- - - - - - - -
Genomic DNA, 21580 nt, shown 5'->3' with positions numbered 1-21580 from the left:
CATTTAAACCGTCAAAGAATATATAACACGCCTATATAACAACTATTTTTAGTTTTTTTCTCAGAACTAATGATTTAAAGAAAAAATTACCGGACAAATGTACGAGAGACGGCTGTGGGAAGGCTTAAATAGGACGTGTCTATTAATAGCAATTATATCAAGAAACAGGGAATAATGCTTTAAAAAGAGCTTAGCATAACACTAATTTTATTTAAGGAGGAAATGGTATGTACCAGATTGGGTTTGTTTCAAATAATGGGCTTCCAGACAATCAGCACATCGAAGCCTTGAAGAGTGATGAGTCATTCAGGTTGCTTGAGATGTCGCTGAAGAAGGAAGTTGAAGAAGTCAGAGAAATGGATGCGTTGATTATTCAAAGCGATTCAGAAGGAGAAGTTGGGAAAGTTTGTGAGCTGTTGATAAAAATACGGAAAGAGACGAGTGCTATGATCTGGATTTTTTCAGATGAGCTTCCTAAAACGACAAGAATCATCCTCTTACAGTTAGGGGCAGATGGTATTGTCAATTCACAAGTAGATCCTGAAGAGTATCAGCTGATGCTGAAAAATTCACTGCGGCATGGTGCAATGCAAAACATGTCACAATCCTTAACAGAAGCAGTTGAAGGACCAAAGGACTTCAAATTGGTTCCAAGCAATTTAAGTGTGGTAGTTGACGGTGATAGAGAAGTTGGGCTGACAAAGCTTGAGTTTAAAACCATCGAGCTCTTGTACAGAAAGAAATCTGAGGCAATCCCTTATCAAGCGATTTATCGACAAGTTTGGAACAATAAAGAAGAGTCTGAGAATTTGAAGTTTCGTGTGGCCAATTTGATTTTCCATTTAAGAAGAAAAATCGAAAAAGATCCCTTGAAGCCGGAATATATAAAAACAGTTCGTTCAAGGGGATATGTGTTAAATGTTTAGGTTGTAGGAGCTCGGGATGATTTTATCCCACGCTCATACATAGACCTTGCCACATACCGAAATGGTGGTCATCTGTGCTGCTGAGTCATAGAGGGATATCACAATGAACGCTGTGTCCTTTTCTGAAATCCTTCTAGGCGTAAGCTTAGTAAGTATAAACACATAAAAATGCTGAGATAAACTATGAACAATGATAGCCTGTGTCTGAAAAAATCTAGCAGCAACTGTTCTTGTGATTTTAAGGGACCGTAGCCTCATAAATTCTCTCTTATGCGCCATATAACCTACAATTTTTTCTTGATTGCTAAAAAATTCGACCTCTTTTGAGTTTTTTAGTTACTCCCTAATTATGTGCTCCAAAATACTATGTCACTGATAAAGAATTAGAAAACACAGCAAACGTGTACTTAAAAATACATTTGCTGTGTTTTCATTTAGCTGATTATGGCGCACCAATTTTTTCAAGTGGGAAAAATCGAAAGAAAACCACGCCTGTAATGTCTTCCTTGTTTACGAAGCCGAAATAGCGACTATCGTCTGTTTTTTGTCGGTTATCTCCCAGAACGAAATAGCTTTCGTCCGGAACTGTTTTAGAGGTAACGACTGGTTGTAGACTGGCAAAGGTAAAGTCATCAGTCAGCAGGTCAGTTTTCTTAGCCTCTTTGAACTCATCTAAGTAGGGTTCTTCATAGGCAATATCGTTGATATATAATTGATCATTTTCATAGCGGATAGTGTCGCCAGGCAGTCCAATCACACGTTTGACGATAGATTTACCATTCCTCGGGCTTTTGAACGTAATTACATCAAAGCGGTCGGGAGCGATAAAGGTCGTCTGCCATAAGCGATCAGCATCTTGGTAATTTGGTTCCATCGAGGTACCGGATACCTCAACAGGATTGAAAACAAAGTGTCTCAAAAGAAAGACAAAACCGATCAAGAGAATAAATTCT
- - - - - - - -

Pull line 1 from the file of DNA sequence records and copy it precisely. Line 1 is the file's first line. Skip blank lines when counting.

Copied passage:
Genomic DNA, 21580 nt, shown 5'->3' with positions numbered 1-21580 from the left: